Proconvulsant effect of khat (Catha edulis) in Sprague dawley rats
Kioy, Paul G.
Patel, Nilesh B.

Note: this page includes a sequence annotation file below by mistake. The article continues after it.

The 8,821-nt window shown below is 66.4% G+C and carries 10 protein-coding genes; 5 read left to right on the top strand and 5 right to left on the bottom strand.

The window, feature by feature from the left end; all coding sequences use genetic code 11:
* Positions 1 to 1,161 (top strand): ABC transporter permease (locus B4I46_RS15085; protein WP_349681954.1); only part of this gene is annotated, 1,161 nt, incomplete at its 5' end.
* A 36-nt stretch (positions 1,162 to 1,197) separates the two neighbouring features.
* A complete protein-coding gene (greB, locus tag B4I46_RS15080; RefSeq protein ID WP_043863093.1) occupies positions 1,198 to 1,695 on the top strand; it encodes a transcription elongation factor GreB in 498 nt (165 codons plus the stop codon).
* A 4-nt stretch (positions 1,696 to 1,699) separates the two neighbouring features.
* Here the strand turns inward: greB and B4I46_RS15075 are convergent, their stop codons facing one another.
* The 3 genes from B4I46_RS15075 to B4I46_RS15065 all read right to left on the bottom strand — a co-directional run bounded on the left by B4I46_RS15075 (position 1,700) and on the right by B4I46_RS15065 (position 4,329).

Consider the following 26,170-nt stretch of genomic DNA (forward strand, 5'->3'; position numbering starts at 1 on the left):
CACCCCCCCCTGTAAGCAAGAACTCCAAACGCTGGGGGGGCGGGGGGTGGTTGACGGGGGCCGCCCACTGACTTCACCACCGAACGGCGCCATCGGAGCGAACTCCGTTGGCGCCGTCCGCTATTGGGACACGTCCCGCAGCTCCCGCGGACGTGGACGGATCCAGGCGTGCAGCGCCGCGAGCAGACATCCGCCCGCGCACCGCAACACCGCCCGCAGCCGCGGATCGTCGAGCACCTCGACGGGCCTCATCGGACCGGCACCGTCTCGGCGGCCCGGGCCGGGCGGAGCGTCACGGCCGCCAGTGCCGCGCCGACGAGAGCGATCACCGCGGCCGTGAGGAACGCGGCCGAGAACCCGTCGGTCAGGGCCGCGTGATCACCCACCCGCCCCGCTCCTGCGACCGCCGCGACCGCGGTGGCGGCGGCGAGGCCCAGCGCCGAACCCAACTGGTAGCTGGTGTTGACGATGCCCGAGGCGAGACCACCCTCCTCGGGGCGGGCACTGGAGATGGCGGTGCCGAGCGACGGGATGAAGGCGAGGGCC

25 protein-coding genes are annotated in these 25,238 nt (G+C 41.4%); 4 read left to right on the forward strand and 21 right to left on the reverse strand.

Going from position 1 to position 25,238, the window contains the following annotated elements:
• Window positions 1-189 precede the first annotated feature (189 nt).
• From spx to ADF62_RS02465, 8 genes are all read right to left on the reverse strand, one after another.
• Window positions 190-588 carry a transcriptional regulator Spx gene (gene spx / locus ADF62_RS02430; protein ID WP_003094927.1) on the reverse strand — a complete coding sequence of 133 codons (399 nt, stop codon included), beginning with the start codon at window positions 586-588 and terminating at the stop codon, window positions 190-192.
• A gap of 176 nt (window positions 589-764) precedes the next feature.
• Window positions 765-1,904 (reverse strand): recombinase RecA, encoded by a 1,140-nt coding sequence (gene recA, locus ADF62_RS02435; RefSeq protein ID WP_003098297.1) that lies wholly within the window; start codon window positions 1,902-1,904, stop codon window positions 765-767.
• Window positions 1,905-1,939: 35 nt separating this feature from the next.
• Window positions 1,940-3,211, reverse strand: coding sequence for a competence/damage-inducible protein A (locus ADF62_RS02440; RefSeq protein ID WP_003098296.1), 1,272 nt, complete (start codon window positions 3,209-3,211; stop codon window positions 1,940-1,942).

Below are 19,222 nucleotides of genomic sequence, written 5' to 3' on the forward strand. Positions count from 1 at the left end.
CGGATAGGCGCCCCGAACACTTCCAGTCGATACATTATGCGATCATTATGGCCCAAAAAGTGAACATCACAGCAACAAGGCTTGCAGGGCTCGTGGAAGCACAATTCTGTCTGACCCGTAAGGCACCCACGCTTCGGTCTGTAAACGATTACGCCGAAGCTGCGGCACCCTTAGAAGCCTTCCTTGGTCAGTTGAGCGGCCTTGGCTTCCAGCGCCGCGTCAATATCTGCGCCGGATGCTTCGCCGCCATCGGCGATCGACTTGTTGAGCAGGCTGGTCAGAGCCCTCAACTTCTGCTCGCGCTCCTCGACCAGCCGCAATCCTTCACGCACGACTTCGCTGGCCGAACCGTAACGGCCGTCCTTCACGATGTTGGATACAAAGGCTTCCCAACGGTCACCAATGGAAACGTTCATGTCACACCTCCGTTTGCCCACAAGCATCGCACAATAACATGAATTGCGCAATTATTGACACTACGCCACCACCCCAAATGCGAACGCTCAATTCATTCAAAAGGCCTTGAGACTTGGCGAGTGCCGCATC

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Ethnopharmacological relevance: Catha edulis (khat) is a plant whose fresh young leaves are used by an estimated five million people in eastern Africa and the Arabian Peninsula as a drug of recreation. The fresh leaves and shoots are rich in cathinone, a psychostimulant with effects similar to those of amphetamines. Psychostimulants produce a dose-related excitation of the central nervous system which can lead to seizures and convulsions. However there are no reports on studies of the effect of this herb on brain excitability and seizures. This knowledge is useful for doctors who may prescribe drugs whose side effects include lowering seizure threshold because there could be additive proconvulsant effectamongkhat users. Aim of the study: to determined whether khat lowers pentylenetetrazole (PTZ) seizure threshold. Methodology: Male Sprague dawley rats were given fresh aqueous khat extract, old aqueous khat extract (3 g/kg bw), methylphenidate or saline and the timed intravenous (PTZ) seizure threshold test was used to study its effect on seizure threshold. Results: Fresh khat (3 g/kg) and methylphenidate (4 mg/kg) lowered PTZ seizure threshold. Conclusion: Khat lowers seizure threshold.